After over half an hour of disjointed, glitch riddled game play – including this nifty new feature where I got caught in between two opponents and kept auto targeting them repeatedly while getting beat on by the other one – and a seemingly never ending match because the referee wouldn’t count I finally lost. This only occurred, however, when Samoa Joe went for the Coquina Clutch, Bobby Roode got tangled in the ropes, did a spaghetti man bend, and then submitted without even being held on to. Yes, I know wrestling is fake, but that was taking the piss even by my standards. After this match I turned the game off and swore never to play it again.

8 people in a ring is like communism. In theory great, in practice terrible.

 

I lasted until the following day. Waking up with a new attitude and a new outlook on life I thought to myself it’s a new game, it will take some getting used to, it will surely get better. It didn’t. Going against everything my brain told me I decided to give it another chance, this time in the MyCareer mode, where you make your own superstar and work your way up from prospect to big time guy (I assume, if you can manage to play the game that long). For the first time since Smackdown: Shut Your Mouth on the PS2 the player is able to walk around backstage and interact with other people on the show. I thought that this feature might bring back some nostalgias and make the game more three dimensional. It didn’t. Instead it made even the simplest of tasks time consuming and laborious. Like previous years titles you are introduced to the regular gameplay in the performance centre and you are forced to compete in a series of tutorials. Unlike previous years where this happened all at once this year had the added feature of completing a tutorial, then loading out to walk around and talk to the guy who just gave you the tutorial, loading back in, and doing the next one. After an hour of tutorials, and a squash trial match because you just need to be reminded you are a lowly peon, eventually I graduated to the arena and I was going to be on an actual wrestling a show.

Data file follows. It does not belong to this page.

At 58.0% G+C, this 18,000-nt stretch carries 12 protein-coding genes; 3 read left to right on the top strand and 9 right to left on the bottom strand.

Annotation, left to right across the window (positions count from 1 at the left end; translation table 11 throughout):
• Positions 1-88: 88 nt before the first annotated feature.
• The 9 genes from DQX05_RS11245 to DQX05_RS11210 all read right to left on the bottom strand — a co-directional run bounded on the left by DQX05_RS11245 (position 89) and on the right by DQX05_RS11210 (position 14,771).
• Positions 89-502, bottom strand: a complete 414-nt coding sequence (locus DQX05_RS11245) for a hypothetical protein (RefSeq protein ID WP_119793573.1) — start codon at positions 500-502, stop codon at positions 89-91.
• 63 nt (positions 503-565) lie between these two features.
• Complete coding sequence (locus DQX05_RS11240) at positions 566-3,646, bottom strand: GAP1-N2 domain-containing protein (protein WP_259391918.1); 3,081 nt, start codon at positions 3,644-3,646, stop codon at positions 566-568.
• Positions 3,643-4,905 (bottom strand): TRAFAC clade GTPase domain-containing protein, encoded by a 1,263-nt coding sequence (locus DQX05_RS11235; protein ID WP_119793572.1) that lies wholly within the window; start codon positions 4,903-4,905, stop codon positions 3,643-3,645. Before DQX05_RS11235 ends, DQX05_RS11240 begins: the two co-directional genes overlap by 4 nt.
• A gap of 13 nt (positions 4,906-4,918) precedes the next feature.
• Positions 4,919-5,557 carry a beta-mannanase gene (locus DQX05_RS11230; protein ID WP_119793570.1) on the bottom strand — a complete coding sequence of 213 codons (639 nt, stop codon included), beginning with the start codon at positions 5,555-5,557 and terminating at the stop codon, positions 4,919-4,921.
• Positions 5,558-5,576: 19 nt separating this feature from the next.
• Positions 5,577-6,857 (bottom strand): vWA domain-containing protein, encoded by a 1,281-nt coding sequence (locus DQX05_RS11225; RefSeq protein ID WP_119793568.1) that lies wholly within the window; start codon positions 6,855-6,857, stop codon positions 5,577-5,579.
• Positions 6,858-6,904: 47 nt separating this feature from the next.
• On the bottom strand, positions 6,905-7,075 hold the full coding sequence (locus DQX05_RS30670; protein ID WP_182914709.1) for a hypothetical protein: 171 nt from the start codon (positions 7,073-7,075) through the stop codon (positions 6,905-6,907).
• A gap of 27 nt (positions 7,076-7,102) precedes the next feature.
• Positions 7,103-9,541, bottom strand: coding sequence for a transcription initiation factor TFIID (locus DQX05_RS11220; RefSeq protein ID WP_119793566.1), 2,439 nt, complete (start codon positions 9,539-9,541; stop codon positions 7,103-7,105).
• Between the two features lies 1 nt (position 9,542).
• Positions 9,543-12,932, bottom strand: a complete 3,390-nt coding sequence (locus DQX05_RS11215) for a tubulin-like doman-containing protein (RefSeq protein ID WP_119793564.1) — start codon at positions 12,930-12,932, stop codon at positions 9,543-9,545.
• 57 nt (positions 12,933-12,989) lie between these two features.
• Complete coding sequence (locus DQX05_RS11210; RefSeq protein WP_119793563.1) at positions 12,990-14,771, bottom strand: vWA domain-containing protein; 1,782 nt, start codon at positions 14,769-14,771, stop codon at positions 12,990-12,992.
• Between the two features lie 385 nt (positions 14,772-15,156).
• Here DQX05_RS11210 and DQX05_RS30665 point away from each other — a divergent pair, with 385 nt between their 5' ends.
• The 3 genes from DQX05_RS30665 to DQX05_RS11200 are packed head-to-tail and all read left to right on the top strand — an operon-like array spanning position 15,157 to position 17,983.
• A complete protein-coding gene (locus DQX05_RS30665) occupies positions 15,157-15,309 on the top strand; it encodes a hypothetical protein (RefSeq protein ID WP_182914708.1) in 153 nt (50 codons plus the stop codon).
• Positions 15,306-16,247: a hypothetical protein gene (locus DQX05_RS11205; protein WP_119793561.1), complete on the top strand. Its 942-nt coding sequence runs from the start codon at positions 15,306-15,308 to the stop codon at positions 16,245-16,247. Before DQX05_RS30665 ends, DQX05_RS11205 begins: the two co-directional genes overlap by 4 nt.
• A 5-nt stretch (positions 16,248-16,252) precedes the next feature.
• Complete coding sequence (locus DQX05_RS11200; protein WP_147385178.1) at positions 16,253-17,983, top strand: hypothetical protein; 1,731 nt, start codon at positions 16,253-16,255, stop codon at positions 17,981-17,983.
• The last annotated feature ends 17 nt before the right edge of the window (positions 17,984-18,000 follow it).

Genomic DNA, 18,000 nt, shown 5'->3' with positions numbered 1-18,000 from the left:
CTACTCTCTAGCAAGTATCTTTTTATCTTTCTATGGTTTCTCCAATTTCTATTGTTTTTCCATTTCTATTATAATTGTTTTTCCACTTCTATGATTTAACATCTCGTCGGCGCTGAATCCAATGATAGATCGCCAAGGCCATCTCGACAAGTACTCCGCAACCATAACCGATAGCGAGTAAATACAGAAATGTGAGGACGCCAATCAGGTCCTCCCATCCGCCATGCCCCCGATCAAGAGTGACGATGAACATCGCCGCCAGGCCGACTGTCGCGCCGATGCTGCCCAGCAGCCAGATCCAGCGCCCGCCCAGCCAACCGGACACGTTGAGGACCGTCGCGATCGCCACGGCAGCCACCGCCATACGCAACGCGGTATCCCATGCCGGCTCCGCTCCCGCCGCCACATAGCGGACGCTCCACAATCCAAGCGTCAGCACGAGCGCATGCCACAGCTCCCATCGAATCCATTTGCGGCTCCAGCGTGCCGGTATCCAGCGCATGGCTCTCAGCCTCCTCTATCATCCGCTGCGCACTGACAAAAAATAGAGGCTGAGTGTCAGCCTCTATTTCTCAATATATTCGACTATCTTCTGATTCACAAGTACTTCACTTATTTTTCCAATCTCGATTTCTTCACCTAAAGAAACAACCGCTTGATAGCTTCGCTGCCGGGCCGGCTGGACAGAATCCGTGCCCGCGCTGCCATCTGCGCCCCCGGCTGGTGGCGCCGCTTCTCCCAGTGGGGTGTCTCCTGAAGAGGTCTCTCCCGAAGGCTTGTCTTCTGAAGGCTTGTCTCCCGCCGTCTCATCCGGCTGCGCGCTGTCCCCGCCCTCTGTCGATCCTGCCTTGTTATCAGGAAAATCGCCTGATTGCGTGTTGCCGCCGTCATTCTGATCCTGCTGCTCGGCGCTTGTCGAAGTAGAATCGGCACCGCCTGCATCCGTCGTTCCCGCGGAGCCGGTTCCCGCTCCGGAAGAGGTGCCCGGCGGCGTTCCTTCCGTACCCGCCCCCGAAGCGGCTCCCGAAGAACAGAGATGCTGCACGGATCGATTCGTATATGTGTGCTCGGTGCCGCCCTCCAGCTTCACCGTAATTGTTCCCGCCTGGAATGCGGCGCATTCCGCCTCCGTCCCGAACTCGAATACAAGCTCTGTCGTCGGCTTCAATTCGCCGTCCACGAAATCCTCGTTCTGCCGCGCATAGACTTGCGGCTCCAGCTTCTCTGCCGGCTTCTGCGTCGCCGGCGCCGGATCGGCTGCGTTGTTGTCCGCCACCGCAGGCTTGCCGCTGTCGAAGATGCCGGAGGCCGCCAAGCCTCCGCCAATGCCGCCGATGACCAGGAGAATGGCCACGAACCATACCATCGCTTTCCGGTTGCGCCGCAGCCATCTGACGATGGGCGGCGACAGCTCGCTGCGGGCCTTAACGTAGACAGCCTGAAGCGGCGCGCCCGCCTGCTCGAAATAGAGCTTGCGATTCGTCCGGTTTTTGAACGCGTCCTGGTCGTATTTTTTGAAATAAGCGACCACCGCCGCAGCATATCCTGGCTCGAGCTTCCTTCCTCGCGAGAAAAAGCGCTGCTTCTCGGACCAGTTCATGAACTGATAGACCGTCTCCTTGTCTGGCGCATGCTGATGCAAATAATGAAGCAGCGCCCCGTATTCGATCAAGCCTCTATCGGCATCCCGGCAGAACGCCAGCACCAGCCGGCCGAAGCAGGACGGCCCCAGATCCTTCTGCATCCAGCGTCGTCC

Matt Bloom – The gatekeeper of the tutorial mission/loading screen sequence

 

On arrival I had to find the Stage Manager and talk to him, he pointed me in the direction of a whiteboard, I had to go and find it, I had to choose my activity for the week – which was to cut a promo – and that was that. All in all my TV debut was pretty good apart from the crowd chanting some random phrases at me for no apparent reason and the 5 loading screens I had to wait through. Despite having to run all the way out of the arena and out to the carpark where I had to find the security guy who would let me leave and advance to the next week it seemed like it was going to get better. It didn’t. And when I say it didn’t I mean that what transpired in my second week was the single most infuriating thing that I have ever experienced.